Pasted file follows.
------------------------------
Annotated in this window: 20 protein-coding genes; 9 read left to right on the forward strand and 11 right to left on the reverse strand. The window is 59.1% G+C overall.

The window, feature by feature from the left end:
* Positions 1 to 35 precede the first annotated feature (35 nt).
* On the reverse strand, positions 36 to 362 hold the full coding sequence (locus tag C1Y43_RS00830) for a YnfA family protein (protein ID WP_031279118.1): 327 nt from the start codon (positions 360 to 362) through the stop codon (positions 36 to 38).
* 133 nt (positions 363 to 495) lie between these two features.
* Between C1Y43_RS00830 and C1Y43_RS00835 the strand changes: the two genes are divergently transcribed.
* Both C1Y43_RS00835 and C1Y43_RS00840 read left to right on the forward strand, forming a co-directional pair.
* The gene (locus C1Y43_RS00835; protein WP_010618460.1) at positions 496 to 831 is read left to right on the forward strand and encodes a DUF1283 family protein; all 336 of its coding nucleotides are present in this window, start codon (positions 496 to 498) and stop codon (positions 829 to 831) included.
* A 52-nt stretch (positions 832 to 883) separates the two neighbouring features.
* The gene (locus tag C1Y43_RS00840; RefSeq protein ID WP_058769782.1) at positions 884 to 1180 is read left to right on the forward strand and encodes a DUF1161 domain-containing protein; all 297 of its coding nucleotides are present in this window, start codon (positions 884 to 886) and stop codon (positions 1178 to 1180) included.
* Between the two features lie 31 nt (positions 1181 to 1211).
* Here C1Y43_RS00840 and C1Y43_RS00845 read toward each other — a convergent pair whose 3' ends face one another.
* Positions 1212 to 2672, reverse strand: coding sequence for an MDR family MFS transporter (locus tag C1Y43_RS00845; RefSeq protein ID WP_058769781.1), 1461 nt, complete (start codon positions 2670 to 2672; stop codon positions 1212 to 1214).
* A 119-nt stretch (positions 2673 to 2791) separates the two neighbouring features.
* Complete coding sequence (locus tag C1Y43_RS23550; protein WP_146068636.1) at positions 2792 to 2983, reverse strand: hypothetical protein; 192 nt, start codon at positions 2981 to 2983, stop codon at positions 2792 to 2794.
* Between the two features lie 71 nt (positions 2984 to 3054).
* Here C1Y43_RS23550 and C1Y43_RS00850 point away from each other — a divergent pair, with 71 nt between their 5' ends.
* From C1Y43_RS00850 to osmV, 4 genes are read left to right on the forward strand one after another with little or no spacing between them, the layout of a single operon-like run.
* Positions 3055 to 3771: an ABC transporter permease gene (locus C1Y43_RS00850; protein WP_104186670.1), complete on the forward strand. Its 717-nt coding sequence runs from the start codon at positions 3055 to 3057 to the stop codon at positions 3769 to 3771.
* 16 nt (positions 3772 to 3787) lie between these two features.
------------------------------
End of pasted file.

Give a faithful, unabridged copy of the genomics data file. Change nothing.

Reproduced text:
Annotated in this window: 20 protein-coding genes; 9 read left to right on the forward strand and 11 right to left on the reverse strand. The window is 59.1% G+C overall.

The window, feature by feature from the left end:
* Positions 1 to 35 precede the first annotated feature (35 nt).
* On the reverse strand, positions 36 to 362 hold the full coding sequence (locus tag C1Y43_RS00830) for a YnfA family protein (protein ID WP_031279118.1): 327 nt from the start codon (positions 360 to 362) through the stop codon (positions 36 to 38).
* 133 nt (positions 363 to 495) lie between these two features.
* Between C1Y43_RS00830 and C1Y43_RS00835 the strand changes: the two genes are divergently transcribed.
* Both C1Y43_RS00835 and C1Y43_RS00840 read left to right on the forward strand, forming a co-directional pair.
* The gene (locus C1Y43_RS00835; protein WP_010618460.1) at positions 496 to 831 is read left to right on the forward strand and encodes a DUF1283 family protein; all 336 of its coding nucleotides are present in this window, start codon (positions 496 to 498) and stop codon (positions 829 to 831) included.
* A 52-nt stretch (positions 832 to 883) separates the two neighbouring features.
* The gene (locus tag C1Y43_RS00840; RefSeq protein ID WP_058769782.1) at positions 884 to 1180 is read left to right on the forward strand and encodes a DUF1161 domain-containing protein; all 297 of its coding nucleotides are present in this window, start codon (positions 884 to 886) and stop codon (positions 1178 to 1180) included.
* Between the two features lie 31 nt (positions 1181 to 1211).
* Here C1Y43_RS00840 and C1Y43_RS00845 read toward each other — a convergent pair whose 3' ends face one another.
* Positions 1212 to 2672, reverse strand: coding sequence for an MDR family MFS transporter (locus tag C1Y43_RS00845; RefSeq protein ID WP_058769781.1), 1461 nt, complete (start codon positions 2670 to 2672; stop codon positions 1212 to 1214).
* A 119-nt stretch (positions 2673 to 2791) separates the two neighbouring features.
* Complete coding sequence (locus tag C1Y43_RS23550; protein WP_146068636.1) at positions 2792 to 2983, reverse strand: hypothetical protein; 192 nt, start codon at positions 2981 to 2983, stop codon at positions 2792 to 2794.
* Between the two features lie 71 nt (positions 2984 to 3054).
* Here C1Y43_RS23550 and C1Y43_RS00850 point away from each other — a divergent pair, with 71 nt between their 5' ends.
* From C1Y43_RS00850 to osmV, 4 genes are read left to right on the forward strand one after another with little or no spacing between them, the layout of a single operon-like run.
* Positions 3055 to 3771: an ABC transporter permease gene (locus C1Y43_RS00850; protein WP_104186670.1), complete on the forward strand. Its 717-nt coding sequence runs from the start codon at positions 3055 to 3057 to the stop codon at positions 3769 to 3771.
* 16 nt (positions 3772 to 3787) lie between these two features.